For the April 2017 edition of Eye on Culture, the Office of International Advisement interviewed Cheng Jin Koh, a second year undergraduate student from Singapore. Cheng Jin’s major at Juilliard is composition, but in addition to composing music, she plays a number of instruments including the piano, violin, viola, and the Yangqin, a traditional Chinese musical instrument. Read on to learn more about Cheng Jin’s artistic accomplishment as well as get to know her life outside of music.
Listen Cheng Jin perform and some of her compositions on soundcloud.
Why did you decide to study composition rather than focusing on one particular instrument?
I felt more confident playing Yangqin than the violin or piano despite learning piano and violin at an earlier age. It was tough for me to decide between Yangqin and Composition, because it meant either sacrificing more (for the time being) my performing life or my composing life. After majoring Yangqin in School of the Arts Singapore (SOTA) I even thought about furthering my Yangqin studies in a conservatory, but then I felt strongly that composition (which I started only at 15 – a late age compared to most) was what I really needed to delve more into. The gratification that I feel hearing my music come to life in different versions through perceptions of musicians is what made me hold onto composing. Composing does not restrict my sound world to just one voice or one instrument, but exposes me to many with an astounding, vast amount of possibilities. I love the freedom and creativity associated with it, and love the inspiring collaborative processes with musicians playing my music. I am a shy and introverted person, and only in composing I can be truly expressive and extroverted. It is my way of giving back to the music world with maximized individuality as I inquire more about the art of music creating, making, and sharing.
Can you describe the Yangqin to our readers who are not familiar with this instrument? When did you begin playing it and why?
The Yangqin is a Chinese hammered dulcimer with roots from Persia and the Silk Road regions. It is played with light, bamboo-made rubber-coated beaters. One note is made up of 3-5 strings, so unlike the common western string instruments we know, if 1 string snaps, the note can still be produced. I started playing it when I was around 7, some years after starting the piano and violin. My mother told me she really liked its soft timbre and that kick-started my journey with it. I joined a Chinese orchestra in my first elementary school playing Chinese music with my brother playing the Erhu, and fell in love even more with the Yangqin. It is actually a very versatile instrument – chromatic, wide in register, with many sonic possibilities, and that was why I wanted to major in it when I went to SOTA.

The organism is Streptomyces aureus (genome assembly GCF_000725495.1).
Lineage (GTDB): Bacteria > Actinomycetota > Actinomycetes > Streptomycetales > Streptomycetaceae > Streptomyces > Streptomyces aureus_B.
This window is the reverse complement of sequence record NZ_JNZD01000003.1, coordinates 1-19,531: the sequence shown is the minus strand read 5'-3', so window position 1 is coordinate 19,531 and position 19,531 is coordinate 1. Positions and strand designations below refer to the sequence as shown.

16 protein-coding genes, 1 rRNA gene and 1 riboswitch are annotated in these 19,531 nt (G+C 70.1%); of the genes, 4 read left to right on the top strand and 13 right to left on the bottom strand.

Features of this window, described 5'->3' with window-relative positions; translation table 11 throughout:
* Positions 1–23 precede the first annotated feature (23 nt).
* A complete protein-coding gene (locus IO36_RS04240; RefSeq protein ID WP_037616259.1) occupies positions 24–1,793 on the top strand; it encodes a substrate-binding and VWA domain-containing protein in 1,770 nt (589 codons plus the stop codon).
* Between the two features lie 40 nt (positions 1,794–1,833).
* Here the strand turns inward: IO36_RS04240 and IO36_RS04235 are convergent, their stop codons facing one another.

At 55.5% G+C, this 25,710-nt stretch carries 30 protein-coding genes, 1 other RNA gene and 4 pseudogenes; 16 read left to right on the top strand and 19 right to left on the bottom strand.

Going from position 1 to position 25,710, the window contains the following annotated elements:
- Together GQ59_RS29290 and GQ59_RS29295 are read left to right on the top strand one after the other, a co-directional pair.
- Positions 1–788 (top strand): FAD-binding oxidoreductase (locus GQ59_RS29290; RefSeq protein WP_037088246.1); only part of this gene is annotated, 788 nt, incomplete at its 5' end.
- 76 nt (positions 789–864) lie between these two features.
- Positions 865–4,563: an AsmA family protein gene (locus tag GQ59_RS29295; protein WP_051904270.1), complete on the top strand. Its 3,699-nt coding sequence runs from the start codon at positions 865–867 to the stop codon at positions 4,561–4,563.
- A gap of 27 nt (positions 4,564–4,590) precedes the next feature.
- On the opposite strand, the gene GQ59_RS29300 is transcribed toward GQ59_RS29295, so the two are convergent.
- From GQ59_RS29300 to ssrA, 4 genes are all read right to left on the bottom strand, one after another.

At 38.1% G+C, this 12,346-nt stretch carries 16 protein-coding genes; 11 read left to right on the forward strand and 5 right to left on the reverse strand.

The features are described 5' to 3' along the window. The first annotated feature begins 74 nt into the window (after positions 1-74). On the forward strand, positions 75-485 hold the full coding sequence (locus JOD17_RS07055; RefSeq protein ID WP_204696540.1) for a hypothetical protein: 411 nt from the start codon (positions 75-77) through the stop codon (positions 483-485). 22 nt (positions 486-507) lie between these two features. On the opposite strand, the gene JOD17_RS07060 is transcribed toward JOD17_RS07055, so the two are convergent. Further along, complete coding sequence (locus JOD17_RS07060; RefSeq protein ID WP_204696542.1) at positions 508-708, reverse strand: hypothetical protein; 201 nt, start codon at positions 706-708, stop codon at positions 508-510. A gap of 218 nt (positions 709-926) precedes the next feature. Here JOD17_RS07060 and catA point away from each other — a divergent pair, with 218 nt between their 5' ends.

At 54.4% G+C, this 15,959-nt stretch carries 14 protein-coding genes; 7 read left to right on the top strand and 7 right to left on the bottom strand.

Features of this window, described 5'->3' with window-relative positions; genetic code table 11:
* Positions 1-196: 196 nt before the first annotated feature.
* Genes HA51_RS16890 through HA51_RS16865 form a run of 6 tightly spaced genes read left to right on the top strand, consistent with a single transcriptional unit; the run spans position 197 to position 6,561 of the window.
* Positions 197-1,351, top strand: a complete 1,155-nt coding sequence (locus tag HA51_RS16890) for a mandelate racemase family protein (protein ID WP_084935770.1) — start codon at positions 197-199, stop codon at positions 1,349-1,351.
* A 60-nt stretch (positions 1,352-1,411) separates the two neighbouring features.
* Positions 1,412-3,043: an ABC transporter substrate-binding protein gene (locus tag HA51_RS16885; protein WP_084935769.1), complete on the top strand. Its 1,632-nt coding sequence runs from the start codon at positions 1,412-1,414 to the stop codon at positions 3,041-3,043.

Watch and listen to Cheng Jin play the Yangqin with the Singapore Chinese Orchestra
Your compositions have been performed by a variety of orchestras including the Singapore Symphony Orchestra and the Singapore Chinese Orchestra as well as at several composer’s workshop such as those at Oberlin Conservatory of Music and Cleveland Institute of Music. Can you describe your feelings when you see and hear a full orchestra playing a piece you created?
When I first heard the SSO reading my first orchestral piece when I was 17, I couldn’t believe it – I was filled with wonder and amazement as their sound enveloped the hall. The orchestra that I have admired for years is playing my music….it was such an unforgettable moment as if it was a dream. I am not exaggerating – I felt so grateful to hear my music stirring to life through their dedication and expertise. The music on stage always sounds better than my own imagination because it is now real and absolute. Another best takeaway was to be immediately informed of things I can improve on, be it as tiny as a note change, a different dynamic marking, to something as large as overall sound balance. Composing is active – I do not only write music in my room and present it to others, but also learn to craft it better with others’ interpretation and suggestions. It is really a humbling experience for me.
You were born and raised in Singapore, a small country full of a diversity in culture. Can you tell our readers a little bit about the cultural diversity found in Singapore?